Jian stoneware bowl with ‘hare’s fur’ glaze
A small stoneware bowl, the steeply sloping sides rising from a short foot and curving inwards slightly at the channelled rim. The bowl is covered in several layers of brown and black glaze. A glossy black glaze covers the interior of the bowl and extends over the rim, stopping in an uneven line just short of the foot, where it shows characteristic teardrops. A dense pattern of russet ‘hare’s fur’ streaks extend from the rim towards the interior and exterior of the bowl. The unglazed part of the bowl shows the dense, fine-grained purple-coloured stoneware body.
This exquisitely potted and glazed bowl is a rare example of jian ware. Due to its small size it was probably used for drinking wine. The shape, dark stoneware body and black glaze with the typical ‘hare’s fur’ markings identify this bowl as a product of the jian kiln in northern Fujian province. A very similar jian stoneware bowl comparable in size, ‘hare’s fur’ glaze and shape is in the collection of the Palace Museum, Beijing. Two other closely comparable jian bowls similar in size and glaze, dated to the Northern Song dynasty (960 – 1127), are in the collection of the Victoria and Albert Museum. Three further comparable small jian bowls of similar size but applied with different glazes, are respectively in the Meiyintang Collection  and the Muwen Tang Collection.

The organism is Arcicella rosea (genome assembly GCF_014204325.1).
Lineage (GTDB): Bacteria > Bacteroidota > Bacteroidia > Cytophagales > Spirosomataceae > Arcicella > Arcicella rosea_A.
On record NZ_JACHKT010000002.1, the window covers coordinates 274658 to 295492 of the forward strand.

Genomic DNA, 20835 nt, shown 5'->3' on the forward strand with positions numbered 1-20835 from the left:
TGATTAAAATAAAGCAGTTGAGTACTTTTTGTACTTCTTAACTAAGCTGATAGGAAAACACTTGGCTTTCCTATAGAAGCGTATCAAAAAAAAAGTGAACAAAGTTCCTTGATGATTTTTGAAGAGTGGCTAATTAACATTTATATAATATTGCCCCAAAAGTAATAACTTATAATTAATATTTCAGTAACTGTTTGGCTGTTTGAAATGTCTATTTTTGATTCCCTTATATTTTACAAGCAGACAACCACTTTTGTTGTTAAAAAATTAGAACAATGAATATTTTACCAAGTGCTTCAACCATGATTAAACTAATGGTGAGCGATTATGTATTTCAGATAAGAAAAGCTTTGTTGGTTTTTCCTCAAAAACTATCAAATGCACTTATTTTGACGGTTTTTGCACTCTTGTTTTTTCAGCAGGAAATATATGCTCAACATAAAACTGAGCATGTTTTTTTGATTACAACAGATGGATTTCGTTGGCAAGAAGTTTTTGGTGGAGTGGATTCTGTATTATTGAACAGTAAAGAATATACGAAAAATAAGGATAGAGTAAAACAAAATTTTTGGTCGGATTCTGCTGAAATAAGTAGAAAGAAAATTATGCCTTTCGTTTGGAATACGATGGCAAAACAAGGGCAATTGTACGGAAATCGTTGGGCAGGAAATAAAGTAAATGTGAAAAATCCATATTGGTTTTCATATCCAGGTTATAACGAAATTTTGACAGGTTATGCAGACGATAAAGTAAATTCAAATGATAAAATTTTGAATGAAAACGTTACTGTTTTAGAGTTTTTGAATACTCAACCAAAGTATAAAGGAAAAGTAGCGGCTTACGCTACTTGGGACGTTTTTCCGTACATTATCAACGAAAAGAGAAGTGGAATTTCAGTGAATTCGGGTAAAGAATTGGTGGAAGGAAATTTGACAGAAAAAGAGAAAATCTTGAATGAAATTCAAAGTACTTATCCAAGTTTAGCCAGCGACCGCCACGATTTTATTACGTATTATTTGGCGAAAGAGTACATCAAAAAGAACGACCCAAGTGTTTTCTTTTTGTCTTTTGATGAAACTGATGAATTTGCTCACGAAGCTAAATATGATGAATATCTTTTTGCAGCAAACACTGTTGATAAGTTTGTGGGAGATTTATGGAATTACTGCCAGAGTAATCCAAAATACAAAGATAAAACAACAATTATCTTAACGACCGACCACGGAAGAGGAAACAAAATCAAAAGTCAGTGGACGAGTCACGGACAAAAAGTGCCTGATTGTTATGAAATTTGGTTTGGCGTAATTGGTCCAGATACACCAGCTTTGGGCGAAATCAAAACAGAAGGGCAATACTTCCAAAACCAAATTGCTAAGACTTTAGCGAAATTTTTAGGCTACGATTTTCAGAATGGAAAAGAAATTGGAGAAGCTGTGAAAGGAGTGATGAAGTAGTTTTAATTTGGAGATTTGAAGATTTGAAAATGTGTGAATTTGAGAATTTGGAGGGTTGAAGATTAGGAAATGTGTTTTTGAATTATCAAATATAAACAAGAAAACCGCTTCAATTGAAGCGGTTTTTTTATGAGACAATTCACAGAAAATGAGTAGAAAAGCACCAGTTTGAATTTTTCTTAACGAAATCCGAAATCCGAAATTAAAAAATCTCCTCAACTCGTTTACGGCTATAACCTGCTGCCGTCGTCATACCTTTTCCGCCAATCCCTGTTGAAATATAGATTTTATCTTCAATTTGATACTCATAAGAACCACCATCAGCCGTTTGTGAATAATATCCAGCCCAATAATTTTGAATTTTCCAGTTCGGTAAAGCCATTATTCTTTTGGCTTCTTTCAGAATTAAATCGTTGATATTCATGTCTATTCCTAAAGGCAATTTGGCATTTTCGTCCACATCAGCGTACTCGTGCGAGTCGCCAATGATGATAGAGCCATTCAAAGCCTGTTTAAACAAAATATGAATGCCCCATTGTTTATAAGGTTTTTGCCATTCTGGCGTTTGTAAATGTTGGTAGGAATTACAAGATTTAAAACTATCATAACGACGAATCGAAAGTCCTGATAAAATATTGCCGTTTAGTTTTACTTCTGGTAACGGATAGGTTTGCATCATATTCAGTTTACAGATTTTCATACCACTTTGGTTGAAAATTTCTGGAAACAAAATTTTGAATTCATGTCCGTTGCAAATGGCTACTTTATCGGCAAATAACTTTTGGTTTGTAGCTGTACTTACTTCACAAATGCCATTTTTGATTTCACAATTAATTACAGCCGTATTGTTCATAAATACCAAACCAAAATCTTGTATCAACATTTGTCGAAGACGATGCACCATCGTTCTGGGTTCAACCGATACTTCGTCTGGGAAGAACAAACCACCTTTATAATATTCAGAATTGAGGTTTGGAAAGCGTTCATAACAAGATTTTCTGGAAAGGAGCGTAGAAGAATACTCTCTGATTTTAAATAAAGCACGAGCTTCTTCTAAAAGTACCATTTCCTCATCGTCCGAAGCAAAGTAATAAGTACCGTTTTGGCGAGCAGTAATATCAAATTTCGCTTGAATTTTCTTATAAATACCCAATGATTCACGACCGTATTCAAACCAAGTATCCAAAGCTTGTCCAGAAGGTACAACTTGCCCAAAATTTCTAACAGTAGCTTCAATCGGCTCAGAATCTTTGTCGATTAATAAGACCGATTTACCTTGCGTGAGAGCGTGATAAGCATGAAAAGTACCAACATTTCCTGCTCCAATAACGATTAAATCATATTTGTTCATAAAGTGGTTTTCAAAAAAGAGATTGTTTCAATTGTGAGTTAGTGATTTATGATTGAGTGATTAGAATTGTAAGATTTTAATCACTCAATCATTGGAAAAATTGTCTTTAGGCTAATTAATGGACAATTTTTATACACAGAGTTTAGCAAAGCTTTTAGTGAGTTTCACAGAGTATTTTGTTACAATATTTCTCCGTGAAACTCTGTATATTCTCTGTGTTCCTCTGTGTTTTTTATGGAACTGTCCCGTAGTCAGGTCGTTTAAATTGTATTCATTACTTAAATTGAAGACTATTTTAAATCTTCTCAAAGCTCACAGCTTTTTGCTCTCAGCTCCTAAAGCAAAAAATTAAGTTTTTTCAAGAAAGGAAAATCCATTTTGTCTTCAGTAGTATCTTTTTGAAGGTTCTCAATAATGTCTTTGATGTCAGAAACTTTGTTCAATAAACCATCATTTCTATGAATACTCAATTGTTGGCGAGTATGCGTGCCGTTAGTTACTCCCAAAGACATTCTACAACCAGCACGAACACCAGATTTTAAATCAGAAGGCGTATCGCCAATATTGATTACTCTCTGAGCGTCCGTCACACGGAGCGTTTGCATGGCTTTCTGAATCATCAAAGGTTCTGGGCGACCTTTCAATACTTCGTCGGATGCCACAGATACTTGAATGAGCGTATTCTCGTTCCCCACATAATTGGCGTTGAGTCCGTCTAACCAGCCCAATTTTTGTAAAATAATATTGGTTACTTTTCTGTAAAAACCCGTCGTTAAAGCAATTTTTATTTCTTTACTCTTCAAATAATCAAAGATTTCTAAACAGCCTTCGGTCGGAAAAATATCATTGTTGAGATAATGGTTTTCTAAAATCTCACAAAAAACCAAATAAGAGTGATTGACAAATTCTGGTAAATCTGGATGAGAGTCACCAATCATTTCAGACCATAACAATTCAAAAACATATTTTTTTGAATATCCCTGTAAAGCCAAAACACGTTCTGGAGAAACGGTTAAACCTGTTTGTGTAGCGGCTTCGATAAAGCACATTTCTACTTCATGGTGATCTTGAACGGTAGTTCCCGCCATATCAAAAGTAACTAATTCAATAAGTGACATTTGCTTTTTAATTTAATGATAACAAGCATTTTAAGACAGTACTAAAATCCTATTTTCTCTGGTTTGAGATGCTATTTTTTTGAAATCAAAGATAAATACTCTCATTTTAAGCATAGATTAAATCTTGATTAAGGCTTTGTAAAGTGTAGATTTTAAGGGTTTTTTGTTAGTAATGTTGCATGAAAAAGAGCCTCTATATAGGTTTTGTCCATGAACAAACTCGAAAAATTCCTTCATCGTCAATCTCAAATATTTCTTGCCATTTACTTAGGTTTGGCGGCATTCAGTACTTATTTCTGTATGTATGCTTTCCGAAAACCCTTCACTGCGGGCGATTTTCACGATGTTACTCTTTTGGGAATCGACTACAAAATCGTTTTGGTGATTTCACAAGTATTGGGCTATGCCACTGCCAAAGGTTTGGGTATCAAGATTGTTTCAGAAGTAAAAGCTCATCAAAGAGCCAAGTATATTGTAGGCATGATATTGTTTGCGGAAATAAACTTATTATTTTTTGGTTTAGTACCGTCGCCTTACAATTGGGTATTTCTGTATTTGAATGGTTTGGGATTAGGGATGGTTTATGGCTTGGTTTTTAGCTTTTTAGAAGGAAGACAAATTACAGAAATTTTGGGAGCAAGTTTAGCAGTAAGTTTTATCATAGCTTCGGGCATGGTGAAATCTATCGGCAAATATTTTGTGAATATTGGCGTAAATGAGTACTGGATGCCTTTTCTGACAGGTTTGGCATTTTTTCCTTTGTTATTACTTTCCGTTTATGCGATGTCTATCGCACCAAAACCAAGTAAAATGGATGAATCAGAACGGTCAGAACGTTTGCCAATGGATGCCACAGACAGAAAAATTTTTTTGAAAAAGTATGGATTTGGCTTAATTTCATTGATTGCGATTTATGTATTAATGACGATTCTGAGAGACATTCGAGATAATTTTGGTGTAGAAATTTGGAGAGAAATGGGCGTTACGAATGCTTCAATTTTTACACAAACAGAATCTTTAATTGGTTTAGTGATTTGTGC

- Kwan, S., Song Ceramics – The Muwen Tang Collection series, Vol. 11, Hong Kong, 2012, p. 494
- Li, Huibing ed., Liang Song Ci Qi, vol.II Gugong bowuyuan cang wenwu zhenpin quaji, Shangwu yinshuguan, Hong Kong, no. 203, p. 221
- Kerr, R., Song Dynasty Ceramics, V&A Publications, London, 2004, nos. 117 & 117a, p. 115
- Krahl, R., Chinese Ceramics from the Meiyingtang Collection, Vol. One, Azimuth Editions, 1994, nos. 527 & 528, p. 284
- Kwan, S., op. cit., no. 214, p. 494